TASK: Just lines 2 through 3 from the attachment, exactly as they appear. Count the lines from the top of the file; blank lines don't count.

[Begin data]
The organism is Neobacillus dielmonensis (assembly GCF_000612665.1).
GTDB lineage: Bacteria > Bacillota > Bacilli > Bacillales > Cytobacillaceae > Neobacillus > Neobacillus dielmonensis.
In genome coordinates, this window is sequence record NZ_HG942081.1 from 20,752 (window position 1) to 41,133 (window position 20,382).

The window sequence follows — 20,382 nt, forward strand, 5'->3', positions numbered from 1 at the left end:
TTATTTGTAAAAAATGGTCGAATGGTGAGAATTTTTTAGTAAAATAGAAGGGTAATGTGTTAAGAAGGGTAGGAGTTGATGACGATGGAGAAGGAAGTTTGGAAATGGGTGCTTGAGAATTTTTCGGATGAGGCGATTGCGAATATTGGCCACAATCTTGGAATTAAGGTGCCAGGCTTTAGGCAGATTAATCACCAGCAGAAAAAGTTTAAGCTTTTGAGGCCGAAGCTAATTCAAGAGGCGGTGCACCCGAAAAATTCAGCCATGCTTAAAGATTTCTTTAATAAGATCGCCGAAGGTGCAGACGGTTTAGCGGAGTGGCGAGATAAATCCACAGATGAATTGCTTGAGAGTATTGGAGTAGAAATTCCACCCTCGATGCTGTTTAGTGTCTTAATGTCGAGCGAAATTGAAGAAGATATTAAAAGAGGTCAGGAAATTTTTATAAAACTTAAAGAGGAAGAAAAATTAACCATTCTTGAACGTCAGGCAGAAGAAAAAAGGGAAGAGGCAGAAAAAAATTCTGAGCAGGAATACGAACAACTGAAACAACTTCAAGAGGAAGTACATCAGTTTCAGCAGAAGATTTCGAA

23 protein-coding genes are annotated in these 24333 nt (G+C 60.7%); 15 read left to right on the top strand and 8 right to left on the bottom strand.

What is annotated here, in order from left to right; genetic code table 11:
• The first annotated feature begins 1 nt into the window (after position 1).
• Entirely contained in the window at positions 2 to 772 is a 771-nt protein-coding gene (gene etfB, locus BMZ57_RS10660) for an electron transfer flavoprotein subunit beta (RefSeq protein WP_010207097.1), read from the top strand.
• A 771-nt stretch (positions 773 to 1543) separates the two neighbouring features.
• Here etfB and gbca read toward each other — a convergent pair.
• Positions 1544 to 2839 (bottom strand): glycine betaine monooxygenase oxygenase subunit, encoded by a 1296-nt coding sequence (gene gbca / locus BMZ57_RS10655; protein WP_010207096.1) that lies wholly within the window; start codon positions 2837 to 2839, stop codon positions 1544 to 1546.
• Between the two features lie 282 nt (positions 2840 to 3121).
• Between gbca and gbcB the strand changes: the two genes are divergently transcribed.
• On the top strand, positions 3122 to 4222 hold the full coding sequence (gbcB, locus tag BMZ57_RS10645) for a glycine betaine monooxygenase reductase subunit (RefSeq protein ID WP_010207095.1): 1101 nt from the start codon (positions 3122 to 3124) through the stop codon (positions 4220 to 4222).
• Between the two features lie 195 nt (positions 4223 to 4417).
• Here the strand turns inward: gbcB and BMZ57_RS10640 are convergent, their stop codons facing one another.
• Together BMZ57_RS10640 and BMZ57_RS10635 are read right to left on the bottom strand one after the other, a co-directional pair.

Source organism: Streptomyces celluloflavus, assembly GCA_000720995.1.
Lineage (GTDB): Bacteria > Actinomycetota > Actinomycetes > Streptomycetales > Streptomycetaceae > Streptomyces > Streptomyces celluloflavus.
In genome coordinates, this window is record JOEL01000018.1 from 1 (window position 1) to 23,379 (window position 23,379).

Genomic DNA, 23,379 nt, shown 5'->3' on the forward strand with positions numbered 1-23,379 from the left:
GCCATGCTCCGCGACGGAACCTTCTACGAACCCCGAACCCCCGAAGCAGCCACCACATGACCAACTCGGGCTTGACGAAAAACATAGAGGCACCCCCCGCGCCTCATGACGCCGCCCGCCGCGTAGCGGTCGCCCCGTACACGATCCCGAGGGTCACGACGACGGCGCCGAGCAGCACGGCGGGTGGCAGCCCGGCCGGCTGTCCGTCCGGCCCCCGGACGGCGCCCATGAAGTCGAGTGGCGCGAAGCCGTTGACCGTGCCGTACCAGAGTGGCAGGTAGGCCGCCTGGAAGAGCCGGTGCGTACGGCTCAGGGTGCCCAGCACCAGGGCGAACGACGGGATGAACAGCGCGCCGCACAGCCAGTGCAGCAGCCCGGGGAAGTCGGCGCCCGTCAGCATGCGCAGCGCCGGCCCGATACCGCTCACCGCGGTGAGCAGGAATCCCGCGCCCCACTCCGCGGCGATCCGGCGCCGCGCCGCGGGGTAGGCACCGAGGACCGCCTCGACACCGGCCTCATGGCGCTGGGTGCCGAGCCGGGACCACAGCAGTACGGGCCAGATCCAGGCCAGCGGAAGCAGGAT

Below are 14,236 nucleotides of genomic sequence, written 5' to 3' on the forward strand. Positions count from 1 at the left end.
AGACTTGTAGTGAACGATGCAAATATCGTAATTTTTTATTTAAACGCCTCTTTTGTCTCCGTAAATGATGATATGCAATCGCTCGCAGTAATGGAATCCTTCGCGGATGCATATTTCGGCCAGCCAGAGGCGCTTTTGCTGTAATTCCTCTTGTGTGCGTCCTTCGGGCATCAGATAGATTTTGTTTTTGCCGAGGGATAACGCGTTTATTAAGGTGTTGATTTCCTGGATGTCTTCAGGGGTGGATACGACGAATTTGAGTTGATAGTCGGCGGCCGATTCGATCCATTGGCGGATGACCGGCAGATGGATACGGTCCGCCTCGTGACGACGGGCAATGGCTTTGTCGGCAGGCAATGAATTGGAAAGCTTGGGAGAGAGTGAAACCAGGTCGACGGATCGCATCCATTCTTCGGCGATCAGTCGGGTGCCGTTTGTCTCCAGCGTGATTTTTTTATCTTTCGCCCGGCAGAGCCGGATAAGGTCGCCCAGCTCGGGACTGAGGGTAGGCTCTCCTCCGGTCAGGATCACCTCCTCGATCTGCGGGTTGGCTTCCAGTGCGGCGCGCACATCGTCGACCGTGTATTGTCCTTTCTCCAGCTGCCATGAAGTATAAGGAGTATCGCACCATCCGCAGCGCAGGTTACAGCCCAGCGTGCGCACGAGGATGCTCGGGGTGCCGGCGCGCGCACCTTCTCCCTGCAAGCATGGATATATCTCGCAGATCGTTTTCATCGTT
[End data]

GTDB lineage: Bacteria > Bacillota > Bacilli > Bacillales > Cytobacillaceae > Neobacillus > Neobacillus dielmonensis.
In genome coordinates, this window is sequence record NZ_HG942081.1 from 20,752 (window position 1) to 41,133 (window position 20,382).